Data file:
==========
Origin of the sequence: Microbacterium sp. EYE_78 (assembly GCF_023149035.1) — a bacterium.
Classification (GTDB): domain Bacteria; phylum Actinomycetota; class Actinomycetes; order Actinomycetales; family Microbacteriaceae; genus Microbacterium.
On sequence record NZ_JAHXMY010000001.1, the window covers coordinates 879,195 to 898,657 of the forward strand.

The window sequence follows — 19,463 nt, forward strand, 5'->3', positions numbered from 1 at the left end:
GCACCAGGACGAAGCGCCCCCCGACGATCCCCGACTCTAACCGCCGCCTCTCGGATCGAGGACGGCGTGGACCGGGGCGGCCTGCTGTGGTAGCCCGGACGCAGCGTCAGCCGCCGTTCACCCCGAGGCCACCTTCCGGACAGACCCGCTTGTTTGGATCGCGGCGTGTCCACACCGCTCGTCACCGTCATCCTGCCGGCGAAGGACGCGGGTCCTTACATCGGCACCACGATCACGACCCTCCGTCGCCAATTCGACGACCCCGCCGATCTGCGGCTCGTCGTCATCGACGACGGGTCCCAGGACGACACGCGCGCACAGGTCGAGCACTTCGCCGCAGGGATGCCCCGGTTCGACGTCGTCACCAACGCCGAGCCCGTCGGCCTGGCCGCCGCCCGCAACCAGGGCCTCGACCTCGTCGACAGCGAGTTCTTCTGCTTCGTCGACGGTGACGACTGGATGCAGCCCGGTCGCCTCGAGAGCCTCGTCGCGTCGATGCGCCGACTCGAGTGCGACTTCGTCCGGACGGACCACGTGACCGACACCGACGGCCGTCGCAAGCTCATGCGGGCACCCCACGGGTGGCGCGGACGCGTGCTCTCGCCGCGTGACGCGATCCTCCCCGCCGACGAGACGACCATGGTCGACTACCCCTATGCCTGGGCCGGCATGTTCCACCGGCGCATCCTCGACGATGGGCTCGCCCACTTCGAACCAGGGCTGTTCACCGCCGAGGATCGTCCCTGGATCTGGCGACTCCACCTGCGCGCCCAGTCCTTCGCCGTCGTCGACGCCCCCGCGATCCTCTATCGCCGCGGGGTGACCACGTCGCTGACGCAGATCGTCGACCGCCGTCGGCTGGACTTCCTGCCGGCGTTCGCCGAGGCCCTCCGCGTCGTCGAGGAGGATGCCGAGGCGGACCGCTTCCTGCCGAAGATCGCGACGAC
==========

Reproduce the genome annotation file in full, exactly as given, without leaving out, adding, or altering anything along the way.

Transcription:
Origin of the sequence: Microbacterium sp. EYE_78 (assembly GCF_023149035.1) — a bacterium.
Classification (GTDB): domain Bacteria; phylum Actinomycetota; class Actinomycetes; order Actinomycetales; family Microbacteriaceae; genus Microbacterium.
On sequence record NZ_JAHXMY010000001.1, the window covers coordinates 879,195 to 898,657 of the forward strand.

The window sequence follows — 19,463 nt, forward strand, 5'->3', positions numbered from 1 at the left end:
GCACCAGGACGAAGCGCCCCCCGACGATCCCCGACTCTAACCGCCGCCTCTCGGATCGAGGACGGCGTGGACCGGGGCGGCCTGCTGTGGTAGCCCGGACGCAGCGTCAGCCGCCGTTCACCCCGAGGCCACCTTCCGGACAGACCCGCTTGTTTGGATCGCGGCGTGTCCACACCGCTCGTCACCGTCATCCTGCCGGCGAAGGACGCGGGTCCTTACATCGGCACCACGATCACGACCCTCCGTCGCCAATTCGACGACCCCGCCGATCTGCGGCTCGTCGTCATCGACGACGGGTCCCAGGACGACACGCGCGCACAGGTCGAGCACTTCGCCGCAGGGATGCCCCGGTTCGACGTCGTCACCAACGCCGAGCCCGTCGGCCTGGCCGCCGCCCGCAACCAGGGCCTCGACCTCGTCGACAGCGAGTTCTTCTGCTTCGTCGACGGTGACGACTGGATGCAGCCCGGTCGCCTCGAGAGCCTCGTCGCGTCGATGCGCCGACTCGAGTGCGACTTCGTCCGGACGGACCACGTGACCGACACCGACGGCCGTCGCAAGCTCATGCGGGCACCCCACGGGTGGCGCGGACGCGTGCTCTCGCCGCGTGACGCGATCCTCCCCGCCGACGAGACGACCATGGTCGACTACCCCTATGCCTGGGCCGGCATGTTCCACCGGCGCATCCTCGACGATGGGCTCGCCCACTTCGAACCAGGGCTGTTCACCGCCGAGGATCGTCCCTGGATCTGGCGACTCCACCTGCGCGCCCAGTCCTTCGCCGTCGTCGACGCCCCCGCGATCCTCTATCGCCGCGGGGTGACCACGTCGCTGACGCAGATCGTCGACCGCCGTCGGCTGGACTTCCTGCCGGCGTTCGCCGAGGCCCTCCGCGTCGTCGAGGAGGATGCCGAGGCGGACCGCTTCCTGCCGAAGATCGCGACGAC